By Mark David Blum, Esq.
A dear friend and law school classmate of mine, Thomas Mafrici, Esq. has penned a book scheduled soon for release titled ‘Images of America: Cicero’. Being among the lucky few to get an advance copy of the book, I can bring you this review before it hits the store shelves.
Tom has been an attorney as long as have I but what sets him apart is that in 2003, he became the Town Historian for the Town of Cicero. His law offices and home are remodeled historic buildings in Cicero. As Town Historian, Tom has taken it upon himself to gather together a collection of rare and never before seen historic photographs that go back to the Town’s original founding at the crossroads of upstate New York. The book comes with a collection of postcards with some of the more prized photographs on them.
Spanning the history of Cicero since its beginnings as the home to the Iroquois and Owasco Indian tribes, the book is a collection of the icons and landmarks that grew with the Town from a small agrarian community into the sprawling Syracuse suburb that it is today.
Written and collected by Tom and his wife Elizabeth August the book features never before seen photographs that come from private and public collections. The collection travels through the time when Cicero’s community was at the Four Corners of Upstate New York, through the stage coach runs, and the development of commerce throughout the region. Included in the collection is a portrayal of the rise and fall of the Cicero Stage Coach along with the development of the nation’s first plank road and beginnings of the automobile age.
‘Cicero’ contains nearly every significant historic photograph of the Town collected by Mafrici, his wife, and the Town’s former historian Lona Flynn. Most of the buildings shown inside the book no longer exist or have been substantially altered. The book itself may be the only glimpse of historic Cicero that anybody will ever have. The world has changed significantly over the past century and a half but Mafrici and August have brought old Cicero back to life in this marvelous collection.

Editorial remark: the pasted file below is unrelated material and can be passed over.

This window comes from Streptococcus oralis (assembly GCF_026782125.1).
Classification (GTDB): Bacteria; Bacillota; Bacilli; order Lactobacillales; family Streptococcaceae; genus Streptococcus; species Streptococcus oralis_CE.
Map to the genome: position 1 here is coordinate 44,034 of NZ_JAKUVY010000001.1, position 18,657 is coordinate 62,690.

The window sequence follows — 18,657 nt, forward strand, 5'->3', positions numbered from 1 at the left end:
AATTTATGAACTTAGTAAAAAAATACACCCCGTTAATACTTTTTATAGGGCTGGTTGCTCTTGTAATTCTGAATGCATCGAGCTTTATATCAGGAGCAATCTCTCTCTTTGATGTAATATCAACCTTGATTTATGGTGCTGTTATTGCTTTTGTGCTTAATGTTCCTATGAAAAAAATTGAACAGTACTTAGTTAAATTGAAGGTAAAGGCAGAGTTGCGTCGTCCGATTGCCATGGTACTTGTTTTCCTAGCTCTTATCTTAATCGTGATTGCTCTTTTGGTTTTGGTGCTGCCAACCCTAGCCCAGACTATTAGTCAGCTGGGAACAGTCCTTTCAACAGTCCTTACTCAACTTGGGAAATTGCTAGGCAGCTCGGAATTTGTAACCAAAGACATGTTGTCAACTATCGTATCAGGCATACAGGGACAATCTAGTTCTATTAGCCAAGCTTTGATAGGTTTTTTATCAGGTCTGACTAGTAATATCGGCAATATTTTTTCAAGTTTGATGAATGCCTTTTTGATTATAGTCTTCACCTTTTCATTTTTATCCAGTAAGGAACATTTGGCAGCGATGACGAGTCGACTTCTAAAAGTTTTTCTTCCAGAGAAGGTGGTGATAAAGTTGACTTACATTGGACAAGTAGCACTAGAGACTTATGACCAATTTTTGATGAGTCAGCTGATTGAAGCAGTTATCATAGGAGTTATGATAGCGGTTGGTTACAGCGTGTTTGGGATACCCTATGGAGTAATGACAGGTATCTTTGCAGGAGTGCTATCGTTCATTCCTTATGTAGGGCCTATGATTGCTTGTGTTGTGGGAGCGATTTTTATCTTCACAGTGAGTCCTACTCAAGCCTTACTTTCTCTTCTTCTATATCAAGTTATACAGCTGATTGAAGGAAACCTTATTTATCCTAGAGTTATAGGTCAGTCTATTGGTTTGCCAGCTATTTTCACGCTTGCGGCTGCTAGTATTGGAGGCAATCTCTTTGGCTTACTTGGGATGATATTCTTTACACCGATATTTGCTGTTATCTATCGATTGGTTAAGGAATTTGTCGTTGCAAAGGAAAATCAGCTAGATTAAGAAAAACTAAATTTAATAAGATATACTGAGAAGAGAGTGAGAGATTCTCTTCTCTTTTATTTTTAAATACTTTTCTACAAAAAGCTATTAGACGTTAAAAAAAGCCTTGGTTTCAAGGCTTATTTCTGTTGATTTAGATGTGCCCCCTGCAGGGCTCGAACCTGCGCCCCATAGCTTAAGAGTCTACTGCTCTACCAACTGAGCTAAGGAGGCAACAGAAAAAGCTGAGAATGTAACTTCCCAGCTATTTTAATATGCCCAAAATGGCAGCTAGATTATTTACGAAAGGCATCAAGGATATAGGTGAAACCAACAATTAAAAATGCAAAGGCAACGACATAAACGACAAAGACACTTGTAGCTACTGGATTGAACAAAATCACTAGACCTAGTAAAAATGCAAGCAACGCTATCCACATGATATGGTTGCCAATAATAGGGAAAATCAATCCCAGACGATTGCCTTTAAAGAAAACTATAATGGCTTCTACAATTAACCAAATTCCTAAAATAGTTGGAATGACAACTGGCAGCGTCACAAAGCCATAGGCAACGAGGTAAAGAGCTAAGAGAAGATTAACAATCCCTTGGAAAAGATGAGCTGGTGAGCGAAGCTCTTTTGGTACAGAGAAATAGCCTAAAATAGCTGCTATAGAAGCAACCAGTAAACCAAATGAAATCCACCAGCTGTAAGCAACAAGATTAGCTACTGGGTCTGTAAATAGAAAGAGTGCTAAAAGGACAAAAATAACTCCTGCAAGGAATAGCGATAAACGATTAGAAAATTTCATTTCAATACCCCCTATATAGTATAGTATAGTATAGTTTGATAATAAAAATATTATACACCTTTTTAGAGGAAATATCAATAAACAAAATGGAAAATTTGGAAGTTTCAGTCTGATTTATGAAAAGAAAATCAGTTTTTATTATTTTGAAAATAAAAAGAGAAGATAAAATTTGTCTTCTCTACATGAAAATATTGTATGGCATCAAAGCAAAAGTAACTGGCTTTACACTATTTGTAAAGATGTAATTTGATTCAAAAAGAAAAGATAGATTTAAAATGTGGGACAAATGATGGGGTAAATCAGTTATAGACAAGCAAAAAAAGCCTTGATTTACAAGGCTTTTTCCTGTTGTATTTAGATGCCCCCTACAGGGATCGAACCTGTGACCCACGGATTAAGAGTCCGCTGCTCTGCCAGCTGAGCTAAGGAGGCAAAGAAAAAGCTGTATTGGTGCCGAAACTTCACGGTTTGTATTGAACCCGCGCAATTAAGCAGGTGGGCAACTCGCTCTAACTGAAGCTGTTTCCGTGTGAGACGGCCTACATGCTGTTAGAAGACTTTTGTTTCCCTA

Mafrici’s interest in Cicero’s history goes back to 1999 when he bought the Loomis home; one of the last surviving structures of old Cicero and was once owned by one of the town’s founding families. Together, Tom and his wife restored the home and made it their own. In that same year, the restored house was featured in HGTV’s ‘If Walls Could Talk’.
Scheduled for release on April 27, 2009, the 127 page paperback is a worthy buy. Published by Arcadia Publishing renowned for releasing more than 3,000 titles depicting regional and local histories, the book is jam packed with page after page of rare and previously unseen photographs. Covering every subject from community life to public service to religious life, the book offers a rare glimpse into the past and the roots from which our current community springs. It is not to be missed.
In celebration of the book’s release, Mafrici will be available for book signings and interviews on April 30, 2009 at Frank’s Plank Road Café, on May 2, 2009 at the Historic Cicero Union School Building (now Mafrici’s Law Office), and on June 13, 2009 at the Cicero Community Festival.
Kudos go out to Tom and his wife. They have achieved a monumental success in bringing into the 21st century the lives and lifestyles of the 19th century. If you have a chance, pick up a copy of the book and enjoy the trip into our history. It will be an incredible voyage.